And although protein is not far behind fat and carbs on a cost basis, it may be the exception here: protein is clearly the best thing going for the McDouble. Protein is indeed important to development and health, but there are innumerable sources of protein that are reasonably priced (the reviled “McBoiled Lentils” that Smith casually dismisses; or soy; or chicken; or fish) and, unlike beef, don’t have the same amount of fat bundled up with each gram of protein. And I have to emphasize yet again: our beef ain’t all that cheap when you tally up the externalities.
So the “nutritious” argument may be somewhat relative, particularly when you map nutrition against cost, which forces subjective prioritization. What is “nutritious” depends on your personal goals. Want to bulk up with a side of heart disease, but get your protein on the cheap? Spend on the McDouble. Want an “unsung wonder” of multitudinous micronutrients critical to your health? Buy the spinach. What do your intuition and your brain tell you is the “greater” food for you?
Nobody – probably not even Smith – would argue with a straight face that the McDouble is more “nutritious” than spinach.
Just for fun: Bountiful?
According to Smith, there are 14,000 McDonald’s storefronts in American. That’s a lot.
But there are 36,536 grocery stores. Let’s say half carry frozen spinach at prices comparable to, or less than, Safeway (which I used in my cost analysis above). That’s more than 18,000 stores.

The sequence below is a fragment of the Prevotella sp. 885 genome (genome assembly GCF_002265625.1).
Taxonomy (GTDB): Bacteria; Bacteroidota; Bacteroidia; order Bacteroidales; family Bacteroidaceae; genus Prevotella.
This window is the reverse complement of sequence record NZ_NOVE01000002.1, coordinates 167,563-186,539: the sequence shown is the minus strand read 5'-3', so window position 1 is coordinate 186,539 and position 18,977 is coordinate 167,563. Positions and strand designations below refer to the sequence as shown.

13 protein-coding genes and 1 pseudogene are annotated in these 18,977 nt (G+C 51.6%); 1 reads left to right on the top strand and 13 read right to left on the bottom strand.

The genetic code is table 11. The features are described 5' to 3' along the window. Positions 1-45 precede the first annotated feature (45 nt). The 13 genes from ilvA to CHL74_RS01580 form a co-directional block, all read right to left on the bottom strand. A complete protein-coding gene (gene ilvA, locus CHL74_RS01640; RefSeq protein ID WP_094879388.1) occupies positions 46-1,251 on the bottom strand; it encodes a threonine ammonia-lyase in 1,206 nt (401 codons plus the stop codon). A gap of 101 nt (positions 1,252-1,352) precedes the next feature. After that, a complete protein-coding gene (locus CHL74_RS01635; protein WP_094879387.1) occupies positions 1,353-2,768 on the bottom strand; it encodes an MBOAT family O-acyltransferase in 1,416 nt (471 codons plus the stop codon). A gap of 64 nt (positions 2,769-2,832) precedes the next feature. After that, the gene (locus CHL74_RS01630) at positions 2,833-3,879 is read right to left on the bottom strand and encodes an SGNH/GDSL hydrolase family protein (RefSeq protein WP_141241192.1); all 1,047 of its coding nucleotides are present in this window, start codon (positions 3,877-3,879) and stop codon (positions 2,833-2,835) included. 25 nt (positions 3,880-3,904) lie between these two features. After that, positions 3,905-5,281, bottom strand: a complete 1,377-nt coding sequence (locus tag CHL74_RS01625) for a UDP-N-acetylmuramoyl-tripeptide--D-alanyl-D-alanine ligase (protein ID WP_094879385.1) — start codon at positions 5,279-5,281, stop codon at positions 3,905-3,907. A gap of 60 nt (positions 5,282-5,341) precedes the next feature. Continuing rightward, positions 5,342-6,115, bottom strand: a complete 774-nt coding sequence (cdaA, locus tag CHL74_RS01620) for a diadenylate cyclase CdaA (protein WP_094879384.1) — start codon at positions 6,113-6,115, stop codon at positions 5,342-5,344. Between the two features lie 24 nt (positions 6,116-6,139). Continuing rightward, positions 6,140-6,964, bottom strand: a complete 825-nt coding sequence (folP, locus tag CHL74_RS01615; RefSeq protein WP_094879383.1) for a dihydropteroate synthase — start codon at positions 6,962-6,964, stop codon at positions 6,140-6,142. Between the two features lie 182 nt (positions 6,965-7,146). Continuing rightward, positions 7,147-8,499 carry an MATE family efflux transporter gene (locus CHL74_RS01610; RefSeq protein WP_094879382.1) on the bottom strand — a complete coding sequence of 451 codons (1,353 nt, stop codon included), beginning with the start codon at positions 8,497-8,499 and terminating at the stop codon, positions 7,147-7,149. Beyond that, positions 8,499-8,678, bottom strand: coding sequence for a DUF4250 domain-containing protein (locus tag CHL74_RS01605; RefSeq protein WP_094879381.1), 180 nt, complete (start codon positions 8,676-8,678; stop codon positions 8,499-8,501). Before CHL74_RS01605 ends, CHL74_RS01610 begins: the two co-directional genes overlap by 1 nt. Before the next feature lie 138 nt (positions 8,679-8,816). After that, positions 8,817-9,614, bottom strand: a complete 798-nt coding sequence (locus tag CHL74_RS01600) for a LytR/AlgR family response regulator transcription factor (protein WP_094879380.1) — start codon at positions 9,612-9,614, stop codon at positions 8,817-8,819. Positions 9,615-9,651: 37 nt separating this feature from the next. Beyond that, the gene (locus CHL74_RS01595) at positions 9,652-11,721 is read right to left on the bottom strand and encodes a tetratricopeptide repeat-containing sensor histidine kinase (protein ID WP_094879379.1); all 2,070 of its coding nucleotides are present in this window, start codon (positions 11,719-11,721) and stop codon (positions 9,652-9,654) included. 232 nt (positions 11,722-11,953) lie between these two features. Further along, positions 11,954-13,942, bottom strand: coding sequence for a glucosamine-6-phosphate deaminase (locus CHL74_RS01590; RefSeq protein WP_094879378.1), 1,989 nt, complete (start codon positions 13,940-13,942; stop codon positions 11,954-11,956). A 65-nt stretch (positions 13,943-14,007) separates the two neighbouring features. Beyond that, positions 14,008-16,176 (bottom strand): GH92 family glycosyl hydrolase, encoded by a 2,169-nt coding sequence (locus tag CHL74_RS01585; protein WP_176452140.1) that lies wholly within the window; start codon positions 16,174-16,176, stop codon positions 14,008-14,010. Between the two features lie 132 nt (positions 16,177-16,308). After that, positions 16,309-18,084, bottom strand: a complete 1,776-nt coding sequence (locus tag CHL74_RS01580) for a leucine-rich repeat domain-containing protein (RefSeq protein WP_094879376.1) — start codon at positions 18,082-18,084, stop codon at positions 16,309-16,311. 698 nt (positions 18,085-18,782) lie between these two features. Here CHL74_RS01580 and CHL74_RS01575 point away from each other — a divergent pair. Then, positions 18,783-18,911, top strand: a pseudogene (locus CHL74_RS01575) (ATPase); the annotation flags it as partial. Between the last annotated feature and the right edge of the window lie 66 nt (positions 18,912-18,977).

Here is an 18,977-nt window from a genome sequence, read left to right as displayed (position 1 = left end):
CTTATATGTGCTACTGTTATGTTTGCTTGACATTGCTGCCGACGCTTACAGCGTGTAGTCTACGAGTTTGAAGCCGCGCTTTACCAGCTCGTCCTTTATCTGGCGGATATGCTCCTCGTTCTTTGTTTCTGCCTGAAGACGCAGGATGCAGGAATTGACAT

Nearly everything is bountiful in America. And that’s part of the problem. You can have too much of a good thing.
Senselessness: Cheaper Than A McDouble!
The newsstand price of a weekday issue of the New York Post is $1.00, the same price as a McDouble. For that money, I can read Kyle Smith’s movie blog, or his occasional foray into a critical social debate that demands meaningful economic deliberation. Alternatively, I can just read those pieces for free on the Internet. But both the burger and the blogger come loaded with hidden costs: the burger’s are outlined above; the blogger’s are oversimplification and cavalier grandstanding.
Smith says that “class snobs, locavore foodies and militant anti-corporate types” are “completely heartless when it comes to the other side of the equation: cost.” It’s an eye-catching line, and has some roots in truth. But are economists heartless when they take into account real externalities? Am I heartless for pointing out that micronutrients critical to health are far less costly in produce than in burgers? Or that we’re literally eating ourselves to death because of our collective belief that food is always better when it rings in cheaper at the register?
If Smith were a respectable conservative thinker, he’d admonish the government for lavishing subsidies upon food producers and the industries that support them (energy, etc.). He would be irate about the massive economic inefficiencies caused by artificially cheap fat and carbs. But he’s not. He’s just grabbing attention by defending the status quo against “Marxists” like me who have been taught to think by the nutty leftists at a top graduate program in business. Are the poor people that Smith defends doing better because of the ascent of the McDouble? Look at the stats on obesity. Or the broadening real income gap that’s catalyzing the slow death of a once-vibrant middle class. That gap has been widened by higher health care costs. It certainly has not by closing thanks to industrialized food costs.
The status quo is the McDouble. Is that the best we can do? Is that The Greatest Food In Human History? For our sake, I sure hope not.